0

I'm running pg_cron jobs that of course runs from the default postgres db.

I have some functions/procedures that I created in another database called test, and have ran assigned these pg_cron jobs to the correct new database via (example):

select cron.schedule ('some_random_function',
                      '* * * * *',
                      'call test.my_random_funct()'
           );

UPDATE cron.job SET database = 'test';

I know this works because when I had the function/procedure in the public schema of the test database, everything worked. However, I have a another schema in the test database I want to use, called poop, but when I schedule the pg_cron job on this database and schema, all I get are error messages that the function/procedure doesn't exist (even though it does exist).

Do I have to grant some permissions or something or some schema? I'm running under a sysadmin account so it should have all needed privileges...

sample error message that shows up in cron.job_run_details:

ERROR: procedure my_rand_funct() does not exist
HINT: No procedure matches the given name and argument types. You might need to add explicit type casts.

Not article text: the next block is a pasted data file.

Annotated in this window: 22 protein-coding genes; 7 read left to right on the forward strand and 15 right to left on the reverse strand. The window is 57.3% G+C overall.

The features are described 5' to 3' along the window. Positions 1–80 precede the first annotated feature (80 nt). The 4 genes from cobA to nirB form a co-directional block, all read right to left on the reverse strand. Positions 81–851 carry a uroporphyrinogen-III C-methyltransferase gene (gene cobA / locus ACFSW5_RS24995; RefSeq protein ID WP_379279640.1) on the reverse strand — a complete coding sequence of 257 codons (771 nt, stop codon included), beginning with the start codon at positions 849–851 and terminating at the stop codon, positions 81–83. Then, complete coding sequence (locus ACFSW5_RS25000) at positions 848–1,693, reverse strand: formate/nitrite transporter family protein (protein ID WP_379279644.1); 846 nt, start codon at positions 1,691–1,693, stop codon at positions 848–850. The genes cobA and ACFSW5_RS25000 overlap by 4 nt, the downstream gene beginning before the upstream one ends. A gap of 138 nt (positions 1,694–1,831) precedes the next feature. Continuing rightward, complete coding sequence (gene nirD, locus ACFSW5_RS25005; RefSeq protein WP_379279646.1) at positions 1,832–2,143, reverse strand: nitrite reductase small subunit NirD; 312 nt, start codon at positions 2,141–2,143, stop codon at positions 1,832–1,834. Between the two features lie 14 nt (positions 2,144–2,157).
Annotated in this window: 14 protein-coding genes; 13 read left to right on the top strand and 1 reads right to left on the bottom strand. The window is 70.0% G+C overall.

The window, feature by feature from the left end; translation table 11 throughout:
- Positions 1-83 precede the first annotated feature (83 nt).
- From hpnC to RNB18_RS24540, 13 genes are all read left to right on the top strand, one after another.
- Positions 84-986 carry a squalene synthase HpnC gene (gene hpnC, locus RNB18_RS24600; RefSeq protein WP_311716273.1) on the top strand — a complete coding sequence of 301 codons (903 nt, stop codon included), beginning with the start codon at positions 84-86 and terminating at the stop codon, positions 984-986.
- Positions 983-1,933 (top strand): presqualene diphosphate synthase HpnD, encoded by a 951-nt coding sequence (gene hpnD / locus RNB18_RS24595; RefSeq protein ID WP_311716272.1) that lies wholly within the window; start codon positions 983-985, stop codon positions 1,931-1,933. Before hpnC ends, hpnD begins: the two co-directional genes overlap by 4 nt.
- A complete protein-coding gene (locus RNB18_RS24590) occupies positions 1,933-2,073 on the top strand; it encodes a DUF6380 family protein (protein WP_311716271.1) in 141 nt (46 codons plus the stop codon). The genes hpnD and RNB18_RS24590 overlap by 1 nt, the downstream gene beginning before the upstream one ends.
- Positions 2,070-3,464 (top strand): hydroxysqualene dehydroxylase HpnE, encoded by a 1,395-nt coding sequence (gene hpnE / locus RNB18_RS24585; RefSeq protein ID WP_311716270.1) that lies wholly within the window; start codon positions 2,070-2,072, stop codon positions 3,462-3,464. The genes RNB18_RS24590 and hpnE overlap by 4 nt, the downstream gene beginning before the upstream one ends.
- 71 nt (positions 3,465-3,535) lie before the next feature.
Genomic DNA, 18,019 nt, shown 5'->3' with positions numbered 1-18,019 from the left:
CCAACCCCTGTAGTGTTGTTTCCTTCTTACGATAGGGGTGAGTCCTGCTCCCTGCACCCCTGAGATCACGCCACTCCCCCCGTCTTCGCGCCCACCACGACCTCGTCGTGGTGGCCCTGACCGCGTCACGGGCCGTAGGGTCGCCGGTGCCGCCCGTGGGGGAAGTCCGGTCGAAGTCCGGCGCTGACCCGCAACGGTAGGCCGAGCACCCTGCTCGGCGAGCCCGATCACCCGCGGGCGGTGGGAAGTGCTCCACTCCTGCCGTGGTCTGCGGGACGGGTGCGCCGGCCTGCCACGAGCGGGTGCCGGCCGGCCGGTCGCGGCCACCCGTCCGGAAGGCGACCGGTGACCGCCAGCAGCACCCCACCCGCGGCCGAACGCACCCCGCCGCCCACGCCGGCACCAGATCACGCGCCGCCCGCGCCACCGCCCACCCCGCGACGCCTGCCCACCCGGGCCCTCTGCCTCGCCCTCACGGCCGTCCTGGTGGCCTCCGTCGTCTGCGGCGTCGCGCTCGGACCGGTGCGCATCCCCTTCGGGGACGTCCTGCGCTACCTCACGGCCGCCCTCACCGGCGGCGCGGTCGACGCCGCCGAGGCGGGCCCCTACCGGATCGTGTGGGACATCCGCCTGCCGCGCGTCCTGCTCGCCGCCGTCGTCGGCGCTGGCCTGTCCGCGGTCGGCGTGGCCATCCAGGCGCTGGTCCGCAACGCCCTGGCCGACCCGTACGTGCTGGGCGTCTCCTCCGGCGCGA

1
  • Does the \df command in psql show more than one definition? Also, the function name seems to keep changing in your question (test.my_random_funct() becomes my_rand_funct() in the error message), make sure you are calling the correct one with the correct arguments.
    – dwhitemv
    Oct 5, 2021 at 2:58

1 Answer 1

0

The following worked for me. You must specify the jobId.

You can find the jobIds of all cron jobs via select * from cron.job. Also, the jobId is getting returned when you schedule a job.

select cron.schedule ('some_random_function',
                      '* * * * *',
                      'select * from table'
           );

When you have the jobId, add it. In this example the id is 1

UPDATE cron.job SET database = 'test' WHERE jobid = 1;

Here is where I found all this info: https://docs.aws.amazon.com/AmazonRDS/latest/UserGuide/PostgreSQL_pg_cron.html

Your Answer

By clicking “Post Your Answer”, you agree to our terms of service, privacy policy and cookie policy

Not the answer you're looking for? Browse other questions tagged or ask your own question.